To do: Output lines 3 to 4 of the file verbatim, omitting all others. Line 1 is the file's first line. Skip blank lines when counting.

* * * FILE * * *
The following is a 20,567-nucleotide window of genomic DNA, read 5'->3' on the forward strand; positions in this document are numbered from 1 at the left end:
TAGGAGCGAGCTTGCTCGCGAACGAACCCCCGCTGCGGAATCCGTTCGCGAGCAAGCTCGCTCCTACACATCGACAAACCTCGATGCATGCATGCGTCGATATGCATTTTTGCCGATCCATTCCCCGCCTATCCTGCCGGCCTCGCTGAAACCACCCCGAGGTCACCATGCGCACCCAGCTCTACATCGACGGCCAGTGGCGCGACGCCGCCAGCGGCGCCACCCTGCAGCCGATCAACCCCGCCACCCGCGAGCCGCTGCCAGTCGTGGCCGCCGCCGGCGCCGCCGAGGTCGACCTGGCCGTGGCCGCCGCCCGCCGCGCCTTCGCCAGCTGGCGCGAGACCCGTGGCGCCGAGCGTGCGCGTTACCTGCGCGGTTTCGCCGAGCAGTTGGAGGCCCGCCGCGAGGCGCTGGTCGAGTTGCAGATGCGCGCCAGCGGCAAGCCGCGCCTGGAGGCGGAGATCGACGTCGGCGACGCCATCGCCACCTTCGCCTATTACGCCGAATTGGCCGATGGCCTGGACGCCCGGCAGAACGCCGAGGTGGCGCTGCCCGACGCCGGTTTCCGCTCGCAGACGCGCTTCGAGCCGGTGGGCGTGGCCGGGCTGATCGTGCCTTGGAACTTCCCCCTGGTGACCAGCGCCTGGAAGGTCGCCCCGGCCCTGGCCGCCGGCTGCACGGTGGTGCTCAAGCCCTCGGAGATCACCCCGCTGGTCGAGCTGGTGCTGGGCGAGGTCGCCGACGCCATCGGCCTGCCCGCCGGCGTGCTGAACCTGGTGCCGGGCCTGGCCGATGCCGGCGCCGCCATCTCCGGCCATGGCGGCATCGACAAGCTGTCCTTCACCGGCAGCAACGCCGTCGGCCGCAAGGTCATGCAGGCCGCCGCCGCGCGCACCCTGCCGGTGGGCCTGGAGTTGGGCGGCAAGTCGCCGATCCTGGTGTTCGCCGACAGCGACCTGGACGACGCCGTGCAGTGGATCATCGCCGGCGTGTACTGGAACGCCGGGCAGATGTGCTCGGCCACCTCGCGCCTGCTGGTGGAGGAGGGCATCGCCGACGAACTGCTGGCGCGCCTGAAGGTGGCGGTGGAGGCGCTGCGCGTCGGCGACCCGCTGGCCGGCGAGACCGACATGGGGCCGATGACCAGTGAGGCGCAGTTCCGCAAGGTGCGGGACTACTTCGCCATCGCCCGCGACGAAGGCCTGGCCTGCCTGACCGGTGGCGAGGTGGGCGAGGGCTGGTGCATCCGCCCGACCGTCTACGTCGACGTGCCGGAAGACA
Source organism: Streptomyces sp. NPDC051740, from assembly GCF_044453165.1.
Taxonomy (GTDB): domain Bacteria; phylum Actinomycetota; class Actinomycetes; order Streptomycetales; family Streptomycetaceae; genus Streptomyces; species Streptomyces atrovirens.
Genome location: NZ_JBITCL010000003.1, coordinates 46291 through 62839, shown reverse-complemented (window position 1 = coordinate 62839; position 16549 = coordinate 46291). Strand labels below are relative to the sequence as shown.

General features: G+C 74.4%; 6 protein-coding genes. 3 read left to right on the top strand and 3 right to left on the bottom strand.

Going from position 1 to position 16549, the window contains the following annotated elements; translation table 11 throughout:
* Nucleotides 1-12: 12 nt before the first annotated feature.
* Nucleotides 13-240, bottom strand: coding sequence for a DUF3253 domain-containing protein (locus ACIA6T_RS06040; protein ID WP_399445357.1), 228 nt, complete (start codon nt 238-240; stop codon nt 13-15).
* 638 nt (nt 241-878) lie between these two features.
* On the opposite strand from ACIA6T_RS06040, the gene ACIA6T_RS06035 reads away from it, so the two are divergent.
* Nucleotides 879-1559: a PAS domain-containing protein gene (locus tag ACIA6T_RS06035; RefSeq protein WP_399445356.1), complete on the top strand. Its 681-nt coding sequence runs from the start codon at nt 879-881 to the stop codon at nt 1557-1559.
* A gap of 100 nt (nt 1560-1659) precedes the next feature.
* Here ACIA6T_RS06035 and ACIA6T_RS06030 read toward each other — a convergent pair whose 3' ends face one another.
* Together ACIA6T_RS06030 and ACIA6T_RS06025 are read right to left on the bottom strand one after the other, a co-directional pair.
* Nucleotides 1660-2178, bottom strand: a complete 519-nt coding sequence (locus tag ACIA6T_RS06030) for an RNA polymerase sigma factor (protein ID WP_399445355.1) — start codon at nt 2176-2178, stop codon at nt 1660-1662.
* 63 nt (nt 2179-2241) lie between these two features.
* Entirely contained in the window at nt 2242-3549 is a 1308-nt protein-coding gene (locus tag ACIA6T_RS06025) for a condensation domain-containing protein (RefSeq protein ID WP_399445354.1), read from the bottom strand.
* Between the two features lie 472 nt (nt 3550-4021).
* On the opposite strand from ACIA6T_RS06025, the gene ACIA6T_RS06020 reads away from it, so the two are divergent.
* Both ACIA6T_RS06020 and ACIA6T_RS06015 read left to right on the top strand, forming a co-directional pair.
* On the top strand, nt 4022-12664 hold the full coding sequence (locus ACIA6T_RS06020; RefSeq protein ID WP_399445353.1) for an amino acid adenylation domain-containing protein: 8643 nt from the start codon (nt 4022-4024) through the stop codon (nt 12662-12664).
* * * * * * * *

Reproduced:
Source organism: Streptomyces sp. NPDC051740, from assembly GCF_044453165.1.
Taxonomy (GTDB): domain Bacteria; phylum Actinomycetota; class Actinomycetes; order Streptomycetales; family Streptomycetaceae; genus Streptomyces; species Streptomyces atrovirens.